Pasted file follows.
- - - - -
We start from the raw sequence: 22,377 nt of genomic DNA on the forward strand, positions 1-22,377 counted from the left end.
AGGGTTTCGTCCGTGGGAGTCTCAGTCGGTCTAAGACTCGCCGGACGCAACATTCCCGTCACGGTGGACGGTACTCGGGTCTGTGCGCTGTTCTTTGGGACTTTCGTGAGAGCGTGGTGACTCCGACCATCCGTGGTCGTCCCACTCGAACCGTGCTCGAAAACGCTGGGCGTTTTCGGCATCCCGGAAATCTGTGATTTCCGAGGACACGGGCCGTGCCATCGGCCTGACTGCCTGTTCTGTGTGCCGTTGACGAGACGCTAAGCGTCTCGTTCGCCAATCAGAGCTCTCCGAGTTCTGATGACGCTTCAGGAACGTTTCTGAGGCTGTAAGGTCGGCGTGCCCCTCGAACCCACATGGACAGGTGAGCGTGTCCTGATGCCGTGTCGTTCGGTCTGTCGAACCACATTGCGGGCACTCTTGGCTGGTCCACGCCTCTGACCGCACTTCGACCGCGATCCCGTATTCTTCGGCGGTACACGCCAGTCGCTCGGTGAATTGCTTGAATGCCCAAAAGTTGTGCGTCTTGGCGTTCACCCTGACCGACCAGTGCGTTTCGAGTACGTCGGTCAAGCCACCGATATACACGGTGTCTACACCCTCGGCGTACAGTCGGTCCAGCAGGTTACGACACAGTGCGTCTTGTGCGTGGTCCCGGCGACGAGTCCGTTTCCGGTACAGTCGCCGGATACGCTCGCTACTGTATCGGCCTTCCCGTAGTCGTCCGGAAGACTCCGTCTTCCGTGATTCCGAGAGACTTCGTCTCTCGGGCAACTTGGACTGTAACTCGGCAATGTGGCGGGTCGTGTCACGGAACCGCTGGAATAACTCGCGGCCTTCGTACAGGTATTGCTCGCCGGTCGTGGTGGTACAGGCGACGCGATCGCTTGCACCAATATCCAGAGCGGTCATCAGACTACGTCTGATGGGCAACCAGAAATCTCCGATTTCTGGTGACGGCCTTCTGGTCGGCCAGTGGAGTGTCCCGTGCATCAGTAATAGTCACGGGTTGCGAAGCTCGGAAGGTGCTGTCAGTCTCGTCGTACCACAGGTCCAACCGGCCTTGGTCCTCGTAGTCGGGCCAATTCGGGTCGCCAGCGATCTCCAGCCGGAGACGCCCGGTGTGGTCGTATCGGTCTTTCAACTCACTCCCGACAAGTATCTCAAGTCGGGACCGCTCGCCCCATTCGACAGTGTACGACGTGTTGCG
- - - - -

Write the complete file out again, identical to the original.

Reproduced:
We start from the raw sequence: 22,377 nt of genomic DNA on the forward strand, positions 1-22,377 counted from the left end.
AGGGTTTCGTCCGTGGGAGTCTCAGTCGGTCTAAGACTCGCCGGACGCAACATTCCCGTCACGGTGGACGGTACTCGGGTCTGTGCGCTGTTCTTTGGGACTTTCGTGAGAGCGTGGTGACTCCGACCATCCGTGGTCGTCCCACTCGAACCGTGCTCGAAAACGCTGGGCGTTTTCGGCATCCCGGAAATCTGTGATTTCCGAGGACACGGGCCGTGCCATCGGCCTGACTGCCTGTTCTGTGTGCCGTTGACGAGACGCTAAGCGTCTCGTTCGCCAATCAGAGCTCTCCGAGTTCTGATGACGCTTCAGGAACGTTTCTGAGGCTGTAAGGTCGGCGTGCCCCTCGAACCCACATGGACAGGTGAGCGTGTCCTGATGCCGTGTCGTTCGGTCTGTCGAACCACATTGCGGGCACTCTTGGCTGGTCCACGCCTCTGACCGCACTTCGACCGCGATCCCGTATTCTTCGGCGGTACACGCCAGTCGCTCGGTGAATTGCTTGAATGCCCAAAAGTTGTGCGTCTTGGCGTTCACCCTGACCGACCAGTGCGTTTCGAGTACGTCGGTCAAGCCACCGATATACACGGTGTCTACACCCTCGGCGTACAGTCGGTCCAGCAGGTTACGACACAGTGCGTCTTGTGCGTGGTCCCGGCGACGAGTCCGTTTCCGGTACAGTCGCCGGATACGCTCGCTACTGTATCGGCCTTCCCGTAGTCGTCCGGAAGACTCCGTCTTCCGTGATTCCGAGAGACTTCGTCTCTCGGGCAACTTGGACTGTAACTCGGCAATGTGGCGGGTCGTGTCACGGAACCGCTGGAATAACTCGCGGCCTTCGTACAGGTATTGCTCGCCGGTCGTGGTGGTACAGGCGACGCGATCGCTTGCACCAATATCCAGAGCGGTCATCAGACTACGTCTGATGGGCAACCAGAAATCTCCGATTTCTGGTGACGGCCTTCTGGTCGGCCAGTGGAGTGTCCCGTGCATCAGTAATAGTCACGGGTTGCGAAGCTCGGAAGGTGCTGTCAGTCTCGTCGTACCACAGGTCCAACCGGCCTTGGTCCTCGTAGTCGGGCCAATTCGGGTCGCCAGCGATCTCCAGCCGGAGACGCCCGGTGTGGTCGTATCGGTCTTTCAACTCACTCCCGACAAGTATCTCAAGTCGGGACCGCTCGCCCCATTCGACAGTGTACGACGTGTTGCG